Multiple flash metering

Discussion in 'Beyond the Basics' started by J_S, May 9, 2005.

  1. J_S

    J_S TPF Noob!

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    How should I correctly use a flash meter with mulitple flashes? I've just got my first flashmeter and radio slave flash setup. Lets say I have one flash each side of the subject, each facing the subject, angled 45 degrees from the angle the camera's pointing at. Am I right in thinking I need to point the flashmeter at the camera from the subject's position and take a flash reading from both flashes at the same time? Or each flash at a time? Or point the meter towards each flash and take the readings one at a time? What if the flashes change to 90degrees (so they're facing each other, with the subject in the middle)? HELP!!

    My equipment:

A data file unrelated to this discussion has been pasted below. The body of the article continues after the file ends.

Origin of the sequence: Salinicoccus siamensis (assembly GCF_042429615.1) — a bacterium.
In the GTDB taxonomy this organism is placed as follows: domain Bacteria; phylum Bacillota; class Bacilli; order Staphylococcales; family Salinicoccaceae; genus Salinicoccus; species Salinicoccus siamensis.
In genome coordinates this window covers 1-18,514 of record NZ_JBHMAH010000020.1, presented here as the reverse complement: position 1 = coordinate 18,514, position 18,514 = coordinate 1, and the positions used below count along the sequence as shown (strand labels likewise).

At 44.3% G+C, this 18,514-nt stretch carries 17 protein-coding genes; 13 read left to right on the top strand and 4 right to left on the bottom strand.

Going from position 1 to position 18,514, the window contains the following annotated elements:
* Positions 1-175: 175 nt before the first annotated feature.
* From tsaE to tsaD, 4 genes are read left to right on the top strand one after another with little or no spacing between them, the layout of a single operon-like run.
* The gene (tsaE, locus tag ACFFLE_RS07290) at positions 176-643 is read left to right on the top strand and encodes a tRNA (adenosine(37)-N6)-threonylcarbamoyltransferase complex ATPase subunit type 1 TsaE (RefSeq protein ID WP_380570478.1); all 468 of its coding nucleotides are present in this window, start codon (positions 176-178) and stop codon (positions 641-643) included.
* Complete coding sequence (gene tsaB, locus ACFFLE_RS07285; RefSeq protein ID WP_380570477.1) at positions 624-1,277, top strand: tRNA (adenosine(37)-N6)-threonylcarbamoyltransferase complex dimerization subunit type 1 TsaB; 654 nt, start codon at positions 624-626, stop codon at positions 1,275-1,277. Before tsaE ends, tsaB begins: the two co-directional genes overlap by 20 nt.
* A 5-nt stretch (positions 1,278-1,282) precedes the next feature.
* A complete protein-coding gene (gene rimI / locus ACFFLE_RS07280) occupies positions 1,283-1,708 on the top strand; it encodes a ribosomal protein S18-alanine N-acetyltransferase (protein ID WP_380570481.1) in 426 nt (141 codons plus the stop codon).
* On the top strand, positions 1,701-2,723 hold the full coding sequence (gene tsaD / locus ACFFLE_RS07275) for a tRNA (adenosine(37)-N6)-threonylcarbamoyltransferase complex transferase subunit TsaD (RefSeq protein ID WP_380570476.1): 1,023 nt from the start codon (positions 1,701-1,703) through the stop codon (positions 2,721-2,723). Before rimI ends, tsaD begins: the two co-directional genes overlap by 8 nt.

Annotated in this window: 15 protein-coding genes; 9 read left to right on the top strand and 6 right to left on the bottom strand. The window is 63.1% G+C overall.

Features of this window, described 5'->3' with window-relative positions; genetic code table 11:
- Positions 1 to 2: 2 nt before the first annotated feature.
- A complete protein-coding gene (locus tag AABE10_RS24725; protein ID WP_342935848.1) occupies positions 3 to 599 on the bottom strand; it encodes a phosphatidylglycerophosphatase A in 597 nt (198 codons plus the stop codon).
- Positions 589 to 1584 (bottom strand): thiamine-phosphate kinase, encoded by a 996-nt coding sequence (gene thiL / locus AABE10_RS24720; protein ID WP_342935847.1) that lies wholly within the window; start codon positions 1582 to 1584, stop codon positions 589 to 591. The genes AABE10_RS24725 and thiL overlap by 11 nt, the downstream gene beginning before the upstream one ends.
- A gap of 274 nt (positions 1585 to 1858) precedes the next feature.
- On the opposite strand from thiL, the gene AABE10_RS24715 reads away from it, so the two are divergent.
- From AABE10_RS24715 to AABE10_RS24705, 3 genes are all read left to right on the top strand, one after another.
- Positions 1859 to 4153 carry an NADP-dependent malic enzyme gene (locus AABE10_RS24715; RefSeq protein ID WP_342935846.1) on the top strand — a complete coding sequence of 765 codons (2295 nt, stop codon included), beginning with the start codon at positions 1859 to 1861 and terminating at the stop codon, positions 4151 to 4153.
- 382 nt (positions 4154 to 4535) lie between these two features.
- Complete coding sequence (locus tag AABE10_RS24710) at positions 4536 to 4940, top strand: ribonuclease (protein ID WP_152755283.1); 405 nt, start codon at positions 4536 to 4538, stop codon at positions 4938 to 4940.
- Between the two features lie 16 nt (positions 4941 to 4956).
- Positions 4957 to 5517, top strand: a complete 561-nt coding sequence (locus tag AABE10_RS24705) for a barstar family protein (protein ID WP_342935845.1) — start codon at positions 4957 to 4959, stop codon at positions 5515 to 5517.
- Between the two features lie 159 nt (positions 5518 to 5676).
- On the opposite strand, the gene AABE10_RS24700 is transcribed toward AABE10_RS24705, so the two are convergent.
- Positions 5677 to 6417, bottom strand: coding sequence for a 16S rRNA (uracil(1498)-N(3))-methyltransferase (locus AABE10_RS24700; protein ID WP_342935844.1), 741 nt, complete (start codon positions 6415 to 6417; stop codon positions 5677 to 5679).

-Canon Eos 5 film body inc. VG10 grip
    -Sekonic L-358 light/flashmeter + RT32 radio transmitter
    -Pocket Wizard Plus transmitter + 2 receivers
    -Canon Speedlite 540ez + 420ez flashes
     
  2. Hertz van Rental

    Hertz van Rental TPF Noob!

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    You need an incident attachment - it's like a white dome. You should have one with the meter.
    Hold it where the model sits and point the dome at the camera lens making sure you don't cast any shadows on it. Then fire all the flashes together.
    This will give you the average reading for the subject. The dome attachment takes in all the light that will fall on the subject and then gives the equivalent of a grey card reading.
    If you have a reflected light attachment you can point this at the individual lights in turn to find out the balance. For example, you might have a key light and a fill in. You want the fill to be 1 stop down from the key. You can check this by this method.
    But you will still need to take an incident reading to get the actual exposure.
    If you don't have an incident attachment, only a reflected light sensor then put a white card where the model sits and take a reading off this. Reduce the indicated exposure by 3 stops for B&W or by one-and-a-half stops to 2 stops for colour.
     

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